April 11, 2014
(Editor’s Note: This post is an excerpt from an article appearing in Practitioner Insights on WestlawNext)
The battle to separate PayPal appears to be over, for now. EBay Inc. filed a proxy supplement on April 10 disclosing that the company has reached an agreement to settle its proxy fight with Carl Icahn. In addition to nominating two of his own nominees for election to eBay’s board of directors, the activist investor has pressured the company for months to separate its PayPal business segment into a standalone public company.
After initially pushing for a full spin-off of the PayPal business segment into a new public company in January, Icahn sent a letter to eBay’s board on March 19 calling for a partial IPO to sell a 20 percent interest in PayPal to public investors.
Among the reasons for suggesting the separation, Icahn noted that a partial separation of PayPal will unlock hidden value for existing shareholders by “creating two dedicated and highly-focused independent businesses.” Additionally, a separation would allow PayPal to expand its product offerings to include “check writing, direct deposits, interest on PayPal balances and other financial conveniences that consumers expect.”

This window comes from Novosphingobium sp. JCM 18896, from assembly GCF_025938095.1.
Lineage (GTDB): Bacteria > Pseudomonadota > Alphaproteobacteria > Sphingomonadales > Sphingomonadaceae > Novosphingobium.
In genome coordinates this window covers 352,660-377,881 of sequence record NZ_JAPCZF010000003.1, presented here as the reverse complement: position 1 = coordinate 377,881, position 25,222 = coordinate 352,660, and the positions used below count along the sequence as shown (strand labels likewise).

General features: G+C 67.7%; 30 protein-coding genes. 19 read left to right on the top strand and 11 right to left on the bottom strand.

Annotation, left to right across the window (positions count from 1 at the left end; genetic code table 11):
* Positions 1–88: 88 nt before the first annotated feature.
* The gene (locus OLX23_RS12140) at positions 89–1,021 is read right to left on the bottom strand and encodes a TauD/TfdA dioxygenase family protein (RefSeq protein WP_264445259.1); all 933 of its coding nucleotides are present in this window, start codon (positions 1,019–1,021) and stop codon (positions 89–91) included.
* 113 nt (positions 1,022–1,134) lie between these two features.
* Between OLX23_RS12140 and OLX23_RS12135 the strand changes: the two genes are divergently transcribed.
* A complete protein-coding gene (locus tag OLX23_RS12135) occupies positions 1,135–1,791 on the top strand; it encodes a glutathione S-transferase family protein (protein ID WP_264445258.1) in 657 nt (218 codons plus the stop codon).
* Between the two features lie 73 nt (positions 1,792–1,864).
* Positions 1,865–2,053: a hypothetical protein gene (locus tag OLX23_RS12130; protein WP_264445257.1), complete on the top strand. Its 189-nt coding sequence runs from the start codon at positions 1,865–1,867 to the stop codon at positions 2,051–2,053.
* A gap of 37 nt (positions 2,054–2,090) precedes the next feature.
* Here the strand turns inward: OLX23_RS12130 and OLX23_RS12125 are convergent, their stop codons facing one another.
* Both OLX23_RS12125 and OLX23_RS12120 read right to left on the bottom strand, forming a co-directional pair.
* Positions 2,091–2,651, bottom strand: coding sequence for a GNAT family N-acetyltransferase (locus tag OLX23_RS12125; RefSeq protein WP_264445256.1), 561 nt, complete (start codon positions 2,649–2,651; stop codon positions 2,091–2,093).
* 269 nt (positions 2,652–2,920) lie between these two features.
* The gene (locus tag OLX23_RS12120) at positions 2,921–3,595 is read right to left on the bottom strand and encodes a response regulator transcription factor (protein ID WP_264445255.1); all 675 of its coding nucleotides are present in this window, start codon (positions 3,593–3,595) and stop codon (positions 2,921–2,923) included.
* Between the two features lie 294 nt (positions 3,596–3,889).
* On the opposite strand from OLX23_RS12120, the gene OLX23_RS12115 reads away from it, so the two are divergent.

In response to eBay’s argument that there are certain “synergies” that exist only by keeping the businesses together, Icahn suggested that these synergies will remain in place if the two companies enter into a long-term, commercially viable support agreement.
Terms of settlement
Despite Icahn’s belief that the separation will benefit eBay and PayPal, he is withdrawing his proposals to separate the businesses, as well as his two nominees to eBay’s board of directors. In return, eBay has agreed to appoint David Dorman to its board of directors, at the suggestion of Icahn.
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